Coronavirus Aid, Relief, and Economic Security CARES Act

The federal government recently passed the CARES Act which contains a few options for employers related to COVID-19 relief. Below is a summary of the three main options included in the CARES Act including the Payroll Protection Program loans now available for small businesses.

Small Business Administration (SBA) Paycheck Protection Loan Program

A new streamlined SBA loan program to provide eligible businesses with cash to meet payroll, employee benefits, and other fixed costs such as rent, interest on mortgages, and utility payments for up to eight weeks.

The maximum loan amount would be 250% of the employer’s average monthly payroll costs, capped at $10 million.

Additionally, after the borrowing business demonstrates that the loan proceeds were actually used to maintain previous payroll (including maintain the same number of full time equivalent employees) or pay those other fixed costs, then the loans and any interest due would be eligible for very generous loan forgiveness and the forgiven amounts would not be taxable.

Additional information regarding the PPP loans are available later in this post.

50% Employee Retention Tax Credit

Allows employers that are uniquely affected by COVID-19 to claim a refundable tax credit against the employer portion of Social Security tax equal to 50% of certain wages paid to an employee between March 13, 2020 through the end of the year. Only $10,000 of wages could be considered for any employee, meaning maximum credit is $5,000 per employee.

This 50% credit would be available to businesses (i) that have had their operations fully or partially suspended by government order due to COVID-19 or (ii) that experienced a 50% decline in gross receipts during a 2020 calendar quarter when compared with the same quarter in 2019.

Social Security Tax Deferral

Another provision that is available to employers of all sizes is the ability to defer the payment of the employer portion of Social Security taxes (6.2% of wages) for the remainder of 2020. Fifty percent of those deferred taxes would have to be repaid by the end of 2021, with the remainder due by the end of 2022.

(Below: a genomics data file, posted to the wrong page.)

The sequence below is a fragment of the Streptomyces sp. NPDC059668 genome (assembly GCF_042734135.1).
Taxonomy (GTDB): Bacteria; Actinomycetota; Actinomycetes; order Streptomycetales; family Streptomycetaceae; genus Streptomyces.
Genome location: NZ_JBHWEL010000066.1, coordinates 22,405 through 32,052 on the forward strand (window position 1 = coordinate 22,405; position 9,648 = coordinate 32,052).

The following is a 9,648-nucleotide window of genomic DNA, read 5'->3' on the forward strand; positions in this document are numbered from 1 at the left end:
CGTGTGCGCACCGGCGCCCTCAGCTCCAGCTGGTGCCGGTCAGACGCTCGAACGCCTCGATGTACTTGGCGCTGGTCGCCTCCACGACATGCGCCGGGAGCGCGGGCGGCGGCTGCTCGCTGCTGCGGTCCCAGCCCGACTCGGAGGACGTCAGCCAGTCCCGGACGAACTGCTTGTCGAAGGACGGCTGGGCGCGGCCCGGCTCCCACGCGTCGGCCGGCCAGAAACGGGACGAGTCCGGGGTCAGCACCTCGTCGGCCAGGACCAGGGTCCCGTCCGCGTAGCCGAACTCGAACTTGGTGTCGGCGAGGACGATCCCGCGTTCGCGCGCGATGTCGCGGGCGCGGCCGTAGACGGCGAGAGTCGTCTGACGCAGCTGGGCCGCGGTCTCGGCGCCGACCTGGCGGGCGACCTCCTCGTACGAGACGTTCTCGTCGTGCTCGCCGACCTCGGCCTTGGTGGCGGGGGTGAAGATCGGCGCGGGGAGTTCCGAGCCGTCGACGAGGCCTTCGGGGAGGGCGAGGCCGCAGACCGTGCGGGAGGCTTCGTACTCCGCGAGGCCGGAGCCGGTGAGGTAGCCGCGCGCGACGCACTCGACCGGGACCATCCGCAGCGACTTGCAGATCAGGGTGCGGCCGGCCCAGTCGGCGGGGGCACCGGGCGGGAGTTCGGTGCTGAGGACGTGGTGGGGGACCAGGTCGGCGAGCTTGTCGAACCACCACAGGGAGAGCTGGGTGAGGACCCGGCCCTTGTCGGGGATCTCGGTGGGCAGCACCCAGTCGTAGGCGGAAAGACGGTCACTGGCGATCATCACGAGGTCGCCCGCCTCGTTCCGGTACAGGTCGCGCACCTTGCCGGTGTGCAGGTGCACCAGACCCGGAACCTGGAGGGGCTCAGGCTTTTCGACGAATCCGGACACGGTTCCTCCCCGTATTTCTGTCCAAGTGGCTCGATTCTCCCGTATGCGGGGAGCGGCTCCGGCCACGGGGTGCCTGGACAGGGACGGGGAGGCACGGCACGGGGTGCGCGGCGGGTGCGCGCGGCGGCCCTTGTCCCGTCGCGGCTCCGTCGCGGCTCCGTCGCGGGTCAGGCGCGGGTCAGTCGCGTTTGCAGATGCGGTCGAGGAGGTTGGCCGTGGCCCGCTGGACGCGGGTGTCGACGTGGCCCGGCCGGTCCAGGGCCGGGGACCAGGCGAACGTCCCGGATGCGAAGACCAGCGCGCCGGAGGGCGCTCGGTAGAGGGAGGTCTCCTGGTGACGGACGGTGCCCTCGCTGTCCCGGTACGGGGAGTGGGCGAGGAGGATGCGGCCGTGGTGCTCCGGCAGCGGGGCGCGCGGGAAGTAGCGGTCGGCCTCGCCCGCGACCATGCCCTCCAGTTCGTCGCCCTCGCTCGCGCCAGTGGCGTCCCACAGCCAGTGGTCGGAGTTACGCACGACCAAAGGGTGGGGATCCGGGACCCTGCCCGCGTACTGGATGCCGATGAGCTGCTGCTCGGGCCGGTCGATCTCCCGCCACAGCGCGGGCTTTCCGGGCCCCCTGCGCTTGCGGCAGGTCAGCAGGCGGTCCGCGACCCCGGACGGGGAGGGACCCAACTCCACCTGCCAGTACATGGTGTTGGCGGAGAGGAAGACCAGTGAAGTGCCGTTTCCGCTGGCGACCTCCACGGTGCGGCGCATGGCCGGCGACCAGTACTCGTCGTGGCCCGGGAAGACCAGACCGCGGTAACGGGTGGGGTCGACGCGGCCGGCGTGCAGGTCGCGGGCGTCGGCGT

You Can’t Choose All of the Above For example, if you apply for the SBA loan you can NOT apply for the Employee Retention Tax credit or the Social Security Tax Deferral.


Highlights on the SBA Paycheck Protection Program

The information provided in this article is not financial advice. We recommend consulting with your financial advisor or accountant also reviewing some of the resources listed below prior to applying for these PPP loans.

Loan Terms Potentially forgivable SBA loans will be made available to eligible employers. Applies to loans made between 2/20/20 and 6/30/20

  • Maximum Loan Amount: 250% of average monthly payroll costs (based on 12-month look back)
    • Maximum loan amount capped at $10 million
    • Payroll costs include:
      • Salary, wage, commission, or similar compensation (capped at $100,000/employee
      • Cash tips or equivalent
      • Pay for vacation, parental, family, medical, or sick leave
      • Allowance for dismissal or separation
      • Group health care benefits “including insurance premiums”
      • Retirement benefits
      • Employer paid state and local taxes on compensation
  • Generous Loan Terms:
    • Loans will be 100% guaranteed by the SBA
    • No application fees allowed
    • No closing costs allowed
    • First 6 months of principal and interest automatically deferred
    • Maximum interest rate of 4%
    • Loan is not subject to tax
    • Nonrecourse; no collateral; no personal guarantees
    • Waiver of requirement to explore credit availability from other sources
    • Borrower must only certify that:
      • a) loan is necessary to support ongoing operations;
      • (b) funds will be used to retain employees and maintain payroll or make mortgage payments, lease payments, or utility payments; and
      • (c) no prior loan under this program has been received and there are no applications pending for duplicate amounts

Loan Forgiveness

Loans will be forgiven to the extent the borrower demonstrates that the proceeds were used to cover the following for 8 weeks after receiving the loan funds and during the period between 2/15/20 through 6/30/20.

  • Payroll costs (as defined above) must be 75% of the loan amount.
  • Rent obligated under a lease in effect before 2/15/20
  • Utility costs for services which began before 2/15/20
  • Interest on the business’ mortgage obligations


Reductions in Loan Forgiveness:

The portion of the loan that will be forgiven will be reduced if there is a reduction in the employee count and/or the extent to which there is a significant reduction in wages paid to an employee.

Employee Count Reduction: The loan forgiveness amount will be reduced based on the ratio of

  • the average number of full-time equivalent employees (FTEEs) during the 8-week period beginning on origination date of Paycheck Protection Program loan (the “covered period”); divided by the average number of FTEEs during a choice period.
  • For this purpose, the choice period will, at election of borrower, be either (a) 2/15/19 to 6/30/19, or (b) 1/1/20 to 2/29/20
  • Wage Reduction: In addition, the amount of loan forgiveness will be further reduced by the amount of reduction in total salary and wages of any employee during the covered period when compared to the most recent full quarter during which the employee was employed before the covered period. This reduction would not apply to any employer or salary at an annualized rate of more than $100,000 for any pay period in 2019.


Helpful resources:

Small Business Association:

Department of Treasury FAQs: